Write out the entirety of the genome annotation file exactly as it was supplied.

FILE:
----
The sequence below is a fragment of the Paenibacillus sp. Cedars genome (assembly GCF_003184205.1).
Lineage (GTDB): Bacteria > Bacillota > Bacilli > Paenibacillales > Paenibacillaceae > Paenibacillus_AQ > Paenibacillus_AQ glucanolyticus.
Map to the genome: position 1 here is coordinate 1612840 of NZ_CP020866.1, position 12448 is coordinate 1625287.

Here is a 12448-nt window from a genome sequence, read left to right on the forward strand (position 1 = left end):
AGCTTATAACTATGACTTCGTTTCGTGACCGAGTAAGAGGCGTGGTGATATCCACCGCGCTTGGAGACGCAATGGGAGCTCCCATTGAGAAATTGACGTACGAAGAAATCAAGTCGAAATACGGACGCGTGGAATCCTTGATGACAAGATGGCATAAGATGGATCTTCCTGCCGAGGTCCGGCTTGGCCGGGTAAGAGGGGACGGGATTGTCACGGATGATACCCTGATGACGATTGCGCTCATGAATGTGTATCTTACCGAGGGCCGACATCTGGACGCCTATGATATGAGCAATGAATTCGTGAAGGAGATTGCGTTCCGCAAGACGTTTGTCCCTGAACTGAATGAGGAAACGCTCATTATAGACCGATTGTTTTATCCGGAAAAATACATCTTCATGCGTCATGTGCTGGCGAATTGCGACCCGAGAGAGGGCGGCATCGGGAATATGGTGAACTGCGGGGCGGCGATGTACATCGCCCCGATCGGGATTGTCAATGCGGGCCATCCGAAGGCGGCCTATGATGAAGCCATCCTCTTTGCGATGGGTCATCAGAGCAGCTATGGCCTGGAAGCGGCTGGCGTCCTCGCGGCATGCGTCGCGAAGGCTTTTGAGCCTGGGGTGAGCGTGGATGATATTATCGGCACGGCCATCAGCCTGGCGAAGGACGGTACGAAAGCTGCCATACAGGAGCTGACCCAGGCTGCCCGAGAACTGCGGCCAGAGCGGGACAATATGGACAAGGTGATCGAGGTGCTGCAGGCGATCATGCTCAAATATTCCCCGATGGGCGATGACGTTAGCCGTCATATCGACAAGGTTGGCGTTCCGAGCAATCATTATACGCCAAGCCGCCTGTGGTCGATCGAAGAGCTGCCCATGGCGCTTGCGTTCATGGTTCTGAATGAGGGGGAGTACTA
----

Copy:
The sequence below is a fragment of the Paenibacillus sp. Cedars genome (assembly GCF_003184205.1).
Lineage (GTDB): Bacteria > Bacillota > Bacilli > Paenibacillales > Paenibacillaceae > Paenibacillus_AQ > Paenibacillus_AQ glucanolyticus.
Map to the genome: position 1 here is coordinate 1612840 of NZ_CP020866.1, position 12448 is coordinate 1625287.

Here is a 12448-nt window from a genome sequence, read left to right on the forward strand (position 1 = left end):
AGCTTATAACTATGACTTCGTTTCGTGACCGAGTAAGAGGCGTGGTGATATCCACCGCGCTTGGAGACGCAATGGGAGCTCCCATTGAGAAATTGACGTACGAAGAAATCAAGTCGAAATACGGACGCGTGGAATCCTTGATGACAAGATGGCATAAGATGGATCTTCCTGCCGAGGTCCGGCTTGGCCGGGTAAGAGGGGACGGGATTGTCACGGATGATACCCTGATGACGATTGCGCTCATGAATGTGTATCTTACCGAGGGCCGACATCTGGACGCCTATGATATGAGCAATGAATTCGTGAAGGAGATTGCGTTCCGCAAGACGTTTGTCCCTGAACTGAATGAGGAAACGCTCATTATAGACCGATTGTTTTATCCGGAAAAATACATCTTCATGCGTCATGTGCTGGCGAATTGCGACCCGAGAGAGGGCGGCATCGGGAATATGGTGAACTGCGGGGCGGCGATGTACATCGCCCCGATCGGGATTGTCAATGCGGGCCATCCGAAGGCGGCCTATGATGAAGCCATCCTCTTTGCGATGGGTCATCAGAGCAGCTATGGCCTGGAAGCGGCTGGCGTCCTCGCGGCATGCGTCGCGAAGGCTTTTGAGCCTGGGGTGAGCGTGGATGATATTATCGGCACGGCCATCAGCCTGGCGAAGGACGGTACGAAAGCTGCCATACAGGAGCTGACCCAGGCTGCCCGAGAACTGCGGCCAGAGCGGGACAATATGGACAAGGTGATCGAGGTGCTGCAGGCGATCATGCTCAAATATTCCCCGATGGGCGATGACGTTAGCCGTCATATCGACAAGGTTGGCGTTCCGAGCAATCATTATACGCCAAGCCGCCTGTGGTCGATCGAAGAGCTGCCCATGGCGCTTGCGTTCATGGTTCTGAATGAGGGGGAGTACTA